Leo’s Lighthouse



Leo’s Lighthouse Foundation is a not-for-profit dedicated to making a difference in the lives of children affected by Bainbridge-Ropers Syndrome, ASXL3, and other rare genetic disorders.  Funding research, therapies, and family support programs are critical steps in changing each one of these children's lives for the better. 

Together we have an opportunity to do just that, and in doing so, ensure that their future will be far more promising than it is today.  Together we can make a difference and that starts now ...


Hi, my name is Leo, and I have Bainbridge-Ropers Syndrome ...


Our Mission

The core mission of Leo’s Lighthouse is to find an effective therapy, and eventually a cure, for Bainbridge-Ropers Syndrome (BRS).  BRS is a result of an ASXL3 gene mutation, located on chromosome 18. ASXL3 is one of approximately 20,000-25,000 genes that make up the human genome.  BRS affects only a very small number of children in the world, but the results are absolutely devastating.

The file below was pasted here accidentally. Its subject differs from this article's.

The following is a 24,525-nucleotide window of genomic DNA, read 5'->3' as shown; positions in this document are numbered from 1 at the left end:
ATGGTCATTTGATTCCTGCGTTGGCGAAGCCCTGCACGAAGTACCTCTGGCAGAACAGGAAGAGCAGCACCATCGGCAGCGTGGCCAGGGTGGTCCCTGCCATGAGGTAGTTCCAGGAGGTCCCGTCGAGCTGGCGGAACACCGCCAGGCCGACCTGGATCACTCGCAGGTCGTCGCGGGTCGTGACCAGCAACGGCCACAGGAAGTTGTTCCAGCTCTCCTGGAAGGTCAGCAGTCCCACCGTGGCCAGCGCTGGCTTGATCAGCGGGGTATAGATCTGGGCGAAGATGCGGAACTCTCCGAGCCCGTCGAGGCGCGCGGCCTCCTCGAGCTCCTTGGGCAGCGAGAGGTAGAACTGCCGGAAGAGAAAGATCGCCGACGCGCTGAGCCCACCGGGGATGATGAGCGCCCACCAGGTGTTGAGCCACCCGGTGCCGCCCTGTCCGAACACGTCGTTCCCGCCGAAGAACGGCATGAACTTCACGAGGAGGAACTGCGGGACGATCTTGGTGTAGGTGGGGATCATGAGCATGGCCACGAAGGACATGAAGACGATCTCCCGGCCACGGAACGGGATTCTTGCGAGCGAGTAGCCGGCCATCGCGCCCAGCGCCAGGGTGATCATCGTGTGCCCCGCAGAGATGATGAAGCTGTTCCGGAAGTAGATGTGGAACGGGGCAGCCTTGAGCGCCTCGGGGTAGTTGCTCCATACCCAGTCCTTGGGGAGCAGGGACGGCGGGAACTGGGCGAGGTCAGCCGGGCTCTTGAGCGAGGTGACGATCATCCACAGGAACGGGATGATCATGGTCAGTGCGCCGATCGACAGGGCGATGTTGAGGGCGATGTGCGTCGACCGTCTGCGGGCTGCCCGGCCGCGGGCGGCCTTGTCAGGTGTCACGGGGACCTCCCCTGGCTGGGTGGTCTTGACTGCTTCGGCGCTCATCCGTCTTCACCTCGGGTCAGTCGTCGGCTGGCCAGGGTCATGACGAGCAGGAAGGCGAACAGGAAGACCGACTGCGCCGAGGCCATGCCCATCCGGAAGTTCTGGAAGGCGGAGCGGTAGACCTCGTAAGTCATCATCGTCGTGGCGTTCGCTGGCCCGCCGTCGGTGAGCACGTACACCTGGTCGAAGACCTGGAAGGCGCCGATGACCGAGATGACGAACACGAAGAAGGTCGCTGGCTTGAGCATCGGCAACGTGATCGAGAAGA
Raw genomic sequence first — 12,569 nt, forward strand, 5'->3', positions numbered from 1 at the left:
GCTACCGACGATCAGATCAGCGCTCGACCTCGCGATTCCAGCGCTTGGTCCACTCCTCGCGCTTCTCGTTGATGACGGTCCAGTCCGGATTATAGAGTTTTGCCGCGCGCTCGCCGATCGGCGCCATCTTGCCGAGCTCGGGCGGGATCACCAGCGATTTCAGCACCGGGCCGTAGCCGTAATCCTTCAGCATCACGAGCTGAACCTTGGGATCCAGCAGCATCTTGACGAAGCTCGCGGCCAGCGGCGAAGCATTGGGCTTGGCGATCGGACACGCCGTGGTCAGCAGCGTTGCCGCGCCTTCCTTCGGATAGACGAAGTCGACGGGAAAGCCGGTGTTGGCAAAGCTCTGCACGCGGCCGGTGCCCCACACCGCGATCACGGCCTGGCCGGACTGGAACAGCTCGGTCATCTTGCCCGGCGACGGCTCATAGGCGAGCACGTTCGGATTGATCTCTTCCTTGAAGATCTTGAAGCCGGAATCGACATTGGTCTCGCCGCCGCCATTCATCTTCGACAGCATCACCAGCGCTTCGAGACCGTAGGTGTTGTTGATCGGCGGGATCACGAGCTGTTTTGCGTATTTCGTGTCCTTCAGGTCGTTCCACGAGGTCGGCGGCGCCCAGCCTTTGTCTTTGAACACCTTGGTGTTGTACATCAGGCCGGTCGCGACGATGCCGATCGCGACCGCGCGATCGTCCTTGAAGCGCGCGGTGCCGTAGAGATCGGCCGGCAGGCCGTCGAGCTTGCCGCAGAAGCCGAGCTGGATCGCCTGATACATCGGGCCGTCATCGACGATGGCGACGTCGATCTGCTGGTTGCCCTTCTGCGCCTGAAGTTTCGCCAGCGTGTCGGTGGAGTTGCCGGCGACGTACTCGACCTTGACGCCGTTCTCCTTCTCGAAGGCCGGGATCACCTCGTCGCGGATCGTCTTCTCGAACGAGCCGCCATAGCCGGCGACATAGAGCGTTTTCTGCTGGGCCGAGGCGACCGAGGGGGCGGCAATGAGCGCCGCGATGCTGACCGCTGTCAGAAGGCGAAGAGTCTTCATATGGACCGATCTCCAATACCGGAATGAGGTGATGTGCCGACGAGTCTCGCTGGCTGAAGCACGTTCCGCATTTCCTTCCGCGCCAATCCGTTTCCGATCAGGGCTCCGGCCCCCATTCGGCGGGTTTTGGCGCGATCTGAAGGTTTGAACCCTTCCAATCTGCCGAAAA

The syndrome was only identified in 2012, and is typically characterized by "failure to thrive, significant cognitive issues, gross/fine motor challenges, seizures, and significant developmental delays."  The majority of children with BRS are also nonverbal and have difficulties with the simplest everyday activities like walking, sleeping, and eating.  These are just a few of the issues children and families with BRS face everyday, but there are other unknowns.  The oldest living BRS child we know of is 25, and the medical community simply doesn't have enough information about the syndrome to know if it’s degenerative, or worse, if there is an association to mortality.